Volume #22 - 718.|
RELATIONS AVEC LE COMMONWEALTH
RELATIONS AVEC DES PAYS PARTICULIERS
ÉTABLISSEMENT D'UNE « CANADA STATION »
Le haut-commissaire au Royaume-Uni|
au secrétaire d'État aux Affaires extérieures
le 3 juillet 1956|
The following letter has been received by the Prime Minister here from Sir Anthony Eden. The Prime Minister will wish to discuss this with Mr. Campney upon his return to Ottawa. No discussion of the substance of the matter has taken place here as yet, although Admiral Mountbatten has spoken to Mr. Pearson about it as well, and it seems clear that the British naval authorities are attaching considerable importance to it.
2. A copy of this telegram will, of course, be available to the Canadian Joint Staff here.
3. We will be bringing along the chart referred to in Sir Anthony's letter on our return, but the chief point of significance is that it shows an area marked "Canada" on the Atlantic side north of a line drawn east to west through Bermuda, and an area marked "Canada" on the Pacific side north of a line that appears to be the 10 degree south latitude line. This Pacific area extends north to include most of the Aleutian Islands and the westerly boundaries are no doubt familiar to the naval authorities in Ottawa. Text of letter begins:
"I believe that when the First Sea Lord visited Ottawa last October, he mentioned to you what a help it would be if a Canada Naval Station could be formed within the world- wide Commonwealth framework of naval stations.
"2. At present we are reorganizing our naval command structure on the America and West Indies Station and we are proposing to create a limited West Indies Station in the Caribbean area. The southern part of the existing A. & W.I. Station will come under the Commander- in- Chief, South Atlantic, and we very much hope that you will be prepared to take over the northern part as a Canada Station. This would be bounded in the Atlantic by the boundary of the home station and a line drawn to the West through Bermuda and in the Pacific by the boundary of the Far East and New Zealand Stations and the parallel of 10 degrees south. The boundaries which we suggest are shown on the attached chart. You will see that we have excluded all the West Indies colonies from the area suggested and Bermuda, too, would remain under R.N. control, but the self- refit facilities would be fully at the disposal of the R.C.N.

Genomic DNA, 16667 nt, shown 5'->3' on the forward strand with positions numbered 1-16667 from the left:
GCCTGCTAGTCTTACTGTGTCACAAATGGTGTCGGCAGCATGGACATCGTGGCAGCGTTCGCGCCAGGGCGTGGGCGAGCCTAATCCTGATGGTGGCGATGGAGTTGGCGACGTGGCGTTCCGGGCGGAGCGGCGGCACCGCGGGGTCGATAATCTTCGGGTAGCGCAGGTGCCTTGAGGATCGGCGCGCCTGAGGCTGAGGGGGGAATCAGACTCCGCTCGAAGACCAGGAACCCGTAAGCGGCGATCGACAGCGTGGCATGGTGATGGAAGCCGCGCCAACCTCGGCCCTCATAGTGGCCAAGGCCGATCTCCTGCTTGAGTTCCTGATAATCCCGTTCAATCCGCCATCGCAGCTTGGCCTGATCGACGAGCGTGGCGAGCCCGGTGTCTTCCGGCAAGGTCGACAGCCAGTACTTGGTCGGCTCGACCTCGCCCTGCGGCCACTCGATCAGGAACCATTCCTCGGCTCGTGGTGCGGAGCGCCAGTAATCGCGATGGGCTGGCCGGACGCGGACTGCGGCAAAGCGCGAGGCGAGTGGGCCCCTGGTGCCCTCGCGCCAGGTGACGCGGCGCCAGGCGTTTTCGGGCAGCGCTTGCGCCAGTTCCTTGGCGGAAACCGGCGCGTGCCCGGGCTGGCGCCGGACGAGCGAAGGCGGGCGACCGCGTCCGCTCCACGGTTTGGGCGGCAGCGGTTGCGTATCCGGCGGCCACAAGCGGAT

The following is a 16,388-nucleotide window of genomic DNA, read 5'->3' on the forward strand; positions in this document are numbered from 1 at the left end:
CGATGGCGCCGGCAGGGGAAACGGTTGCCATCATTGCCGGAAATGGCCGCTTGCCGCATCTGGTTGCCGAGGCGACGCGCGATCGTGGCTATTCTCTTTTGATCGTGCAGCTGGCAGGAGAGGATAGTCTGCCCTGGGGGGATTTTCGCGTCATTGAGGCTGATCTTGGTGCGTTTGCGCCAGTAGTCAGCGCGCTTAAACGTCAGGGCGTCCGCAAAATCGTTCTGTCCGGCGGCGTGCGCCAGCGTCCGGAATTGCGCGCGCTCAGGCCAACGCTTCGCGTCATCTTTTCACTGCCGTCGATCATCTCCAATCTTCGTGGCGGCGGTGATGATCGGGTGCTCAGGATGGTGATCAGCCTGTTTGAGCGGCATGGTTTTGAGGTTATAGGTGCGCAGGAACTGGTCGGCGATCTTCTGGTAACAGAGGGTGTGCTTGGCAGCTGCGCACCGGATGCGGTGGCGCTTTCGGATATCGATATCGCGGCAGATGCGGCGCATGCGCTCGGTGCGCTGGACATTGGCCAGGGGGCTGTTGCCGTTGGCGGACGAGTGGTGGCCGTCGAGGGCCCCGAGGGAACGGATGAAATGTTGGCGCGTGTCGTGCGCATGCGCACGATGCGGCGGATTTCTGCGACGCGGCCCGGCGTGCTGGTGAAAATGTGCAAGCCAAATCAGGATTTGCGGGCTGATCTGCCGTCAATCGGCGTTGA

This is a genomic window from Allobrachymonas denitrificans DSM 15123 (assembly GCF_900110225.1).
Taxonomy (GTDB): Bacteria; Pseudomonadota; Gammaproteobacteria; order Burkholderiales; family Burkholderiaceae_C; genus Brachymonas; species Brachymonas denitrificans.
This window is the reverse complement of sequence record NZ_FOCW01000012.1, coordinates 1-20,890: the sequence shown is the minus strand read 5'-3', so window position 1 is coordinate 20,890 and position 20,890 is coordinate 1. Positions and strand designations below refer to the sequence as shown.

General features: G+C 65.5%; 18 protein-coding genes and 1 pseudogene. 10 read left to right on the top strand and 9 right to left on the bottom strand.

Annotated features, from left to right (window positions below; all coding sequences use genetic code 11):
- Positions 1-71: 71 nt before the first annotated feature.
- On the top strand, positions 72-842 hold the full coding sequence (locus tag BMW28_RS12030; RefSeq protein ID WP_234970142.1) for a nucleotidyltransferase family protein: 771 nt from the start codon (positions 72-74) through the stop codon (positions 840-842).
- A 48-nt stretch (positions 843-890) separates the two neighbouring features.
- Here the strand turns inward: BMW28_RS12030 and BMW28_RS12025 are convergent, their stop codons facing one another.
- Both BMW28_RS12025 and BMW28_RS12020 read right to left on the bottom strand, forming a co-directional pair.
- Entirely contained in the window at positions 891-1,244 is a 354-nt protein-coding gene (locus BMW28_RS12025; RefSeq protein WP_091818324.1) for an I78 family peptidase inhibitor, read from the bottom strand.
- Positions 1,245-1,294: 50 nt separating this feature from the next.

"3. It would be appropriate from the Commonwealth point of view if there were a Canada Station just as there are the Australia and New Zealand Stations. We also feel that it is a logical development from the expansion of the R.C.N. and its great increase in size and importance. I hope these proposals commend themselves to you, and I should be very glad to let you have any more details you may require.
"4. Another question which I hope we might cover at the same
time is the future of H.M.C.S. Magnificent. I understand that on
taking over H.M.C.S. Bonaventure at the end of this year there is
the possibility that you will wish to return to us H.M.C.S.
Magnificent which has been on loan to the Royal Canadian Navy
since 1948. We hope very much that the R.C.N. will be able to
keep Magnificent in Canada, preferably, of course, in the active
fleet, but alternatively in reserve if you are unable to run her
operationally. If Magnificent is returned to us, we shall have
neither money nor manpower to maintain her and inevitably in a
few years she will rot away. This would be a sad loss to the
reserve strength of Commonwealth and NATO carriers." Text ends.